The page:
Medicines Patent Pool expands access to HIV, hepatitis C drugs with new deals
- The Medicines Patent Pool has signed sub-licensing deals with seven generic drugmakers in India and China to make copycat versions of four HIV treatments and a hepatitis C drug made by Bristol-Myers Squibb.
- Bristol-Myers agreed to license its hepatitis C drug Daklinza to the MPP in November 2015, giving the organization the ability to sign deals with generic drugmakers to produce generic versions of the drug in 112 low- and middle-income countries. Daklinza is the first hepatitis C drug in the MPP.
- The generic manufacturers involved in last week's agreements include the Indian manufacturers Aurobindo, Emcure, Hetero Labs, Laurus and Lupin, as well as Shanghai, China-based Desano.
The MPP allows for the generic manufacturing of drugs covered by licensing agreements. The licenses are typically either royalty-free or tiered, depending on the economic status of the country.
Aurobindo, Desano and Emcure have all signed on to manufacture lopinavir and ritonavir, two antiretroviral drugs for treatment of HIV, for use in Africa. The drugs are "a life-line for people living with HIV on the continent who have developed resistance to first-line treatments," said Vik Thapar, head of strategy at Emcure.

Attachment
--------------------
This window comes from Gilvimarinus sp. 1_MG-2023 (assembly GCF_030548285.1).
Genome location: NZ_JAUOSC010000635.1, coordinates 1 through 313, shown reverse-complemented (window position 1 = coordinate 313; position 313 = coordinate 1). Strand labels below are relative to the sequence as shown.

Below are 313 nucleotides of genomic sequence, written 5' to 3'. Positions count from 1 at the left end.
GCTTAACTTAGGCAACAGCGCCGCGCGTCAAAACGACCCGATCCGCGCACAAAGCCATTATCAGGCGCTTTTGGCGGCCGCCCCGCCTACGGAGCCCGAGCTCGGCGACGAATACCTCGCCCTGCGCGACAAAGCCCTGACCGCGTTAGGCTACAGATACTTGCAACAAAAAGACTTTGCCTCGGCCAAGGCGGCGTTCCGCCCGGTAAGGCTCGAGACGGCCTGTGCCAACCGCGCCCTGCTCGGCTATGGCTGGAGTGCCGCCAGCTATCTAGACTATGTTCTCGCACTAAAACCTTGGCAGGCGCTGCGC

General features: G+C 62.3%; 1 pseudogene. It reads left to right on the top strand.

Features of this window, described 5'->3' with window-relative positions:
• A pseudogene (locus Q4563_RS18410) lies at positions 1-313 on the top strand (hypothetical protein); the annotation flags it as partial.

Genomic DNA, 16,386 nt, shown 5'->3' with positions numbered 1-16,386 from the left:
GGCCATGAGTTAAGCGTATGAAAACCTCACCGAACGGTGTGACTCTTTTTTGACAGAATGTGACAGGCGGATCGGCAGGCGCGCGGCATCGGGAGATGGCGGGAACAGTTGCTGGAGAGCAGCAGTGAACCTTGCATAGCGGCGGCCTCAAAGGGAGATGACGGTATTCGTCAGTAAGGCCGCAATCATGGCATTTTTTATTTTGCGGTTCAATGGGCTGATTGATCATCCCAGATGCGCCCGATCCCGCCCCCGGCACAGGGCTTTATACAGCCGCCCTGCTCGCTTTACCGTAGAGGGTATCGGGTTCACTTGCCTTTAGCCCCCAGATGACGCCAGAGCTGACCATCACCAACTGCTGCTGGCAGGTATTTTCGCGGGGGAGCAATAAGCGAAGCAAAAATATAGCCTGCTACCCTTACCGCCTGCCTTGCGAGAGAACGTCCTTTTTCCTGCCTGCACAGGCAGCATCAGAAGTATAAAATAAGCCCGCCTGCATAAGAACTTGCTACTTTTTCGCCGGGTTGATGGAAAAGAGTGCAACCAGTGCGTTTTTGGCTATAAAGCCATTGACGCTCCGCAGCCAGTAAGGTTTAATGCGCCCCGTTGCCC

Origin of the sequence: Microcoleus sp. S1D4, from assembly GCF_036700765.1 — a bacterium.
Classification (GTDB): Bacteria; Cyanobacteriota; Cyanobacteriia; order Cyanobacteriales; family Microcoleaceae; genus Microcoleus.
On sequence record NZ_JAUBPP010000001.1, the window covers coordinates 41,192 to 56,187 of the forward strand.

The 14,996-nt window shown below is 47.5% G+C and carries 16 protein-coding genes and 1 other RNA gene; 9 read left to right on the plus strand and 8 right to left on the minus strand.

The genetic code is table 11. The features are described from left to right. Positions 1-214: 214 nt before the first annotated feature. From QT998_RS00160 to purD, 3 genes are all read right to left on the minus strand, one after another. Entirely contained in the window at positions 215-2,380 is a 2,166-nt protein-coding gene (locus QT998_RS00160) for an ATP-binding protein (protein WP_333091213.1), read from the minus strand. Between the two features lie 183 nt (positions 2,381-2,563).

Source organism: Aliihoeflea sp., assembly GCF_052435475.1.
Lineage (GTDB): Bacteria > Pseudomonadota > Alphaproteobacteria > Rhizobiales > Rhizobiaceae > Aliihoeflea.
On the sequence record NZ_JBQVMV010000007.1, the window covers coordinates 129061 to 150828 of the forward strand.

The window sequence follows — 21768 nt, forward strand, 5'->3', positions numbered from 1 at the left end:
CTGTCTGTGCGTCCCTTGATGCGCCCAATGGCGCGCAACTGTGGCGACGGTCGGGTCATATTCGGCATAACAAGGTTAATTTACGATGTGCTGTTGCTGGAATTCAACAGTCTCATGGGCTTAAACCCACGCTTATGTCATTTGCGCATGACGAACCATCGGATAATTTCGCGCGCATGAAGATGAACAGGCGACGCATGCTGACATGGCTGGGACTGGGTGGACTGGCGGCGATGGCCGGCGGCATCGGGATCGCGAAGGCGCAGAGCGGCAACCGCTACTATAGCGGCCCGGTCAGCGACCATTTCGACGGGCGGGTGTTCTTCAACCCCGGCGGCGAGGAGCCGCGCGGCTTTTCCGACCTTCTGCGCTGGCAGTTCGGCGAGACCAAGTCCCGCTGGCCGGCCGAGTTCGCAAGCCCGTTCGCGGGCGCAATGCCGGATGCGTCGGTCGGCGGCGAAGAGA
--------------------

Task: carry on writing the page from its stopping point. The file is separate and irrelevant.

Two other antiretrovirals—pedatric raltegravir and atazanavir—are also covered by the agreements.
The inclusion of Daklinza in November was a major addition to the MPP's portfolio of licensed drugs. "“This agreement could change the lives of millions of people with hepatitis C,” said Dr. Margaret Chan, WHO Director-General, at the time.
When combined with Sovaldi, Daklinza is effective in harder-to-treat patients, including those with advanced liver disease, and rarer genotypes of the liver disease. Similar to other drugs from GIlead, Daklinza requires a shorter treatment regimen of 12 weeks and does not require the use of interferon or ribavirin. These factors make it an ideal therapy for patients in low-income countries, where adherence is particularly challenging.
Although Gilead's hepatitis C drugs are not included in the MPP's portfolio, the Foster City, CA-based company has licensed its newly-approved hepatitis C drug Epclusa to 11 Indian manufacturing partners, who can begin production and distribution of a generic version of the drug for 101 developing countries.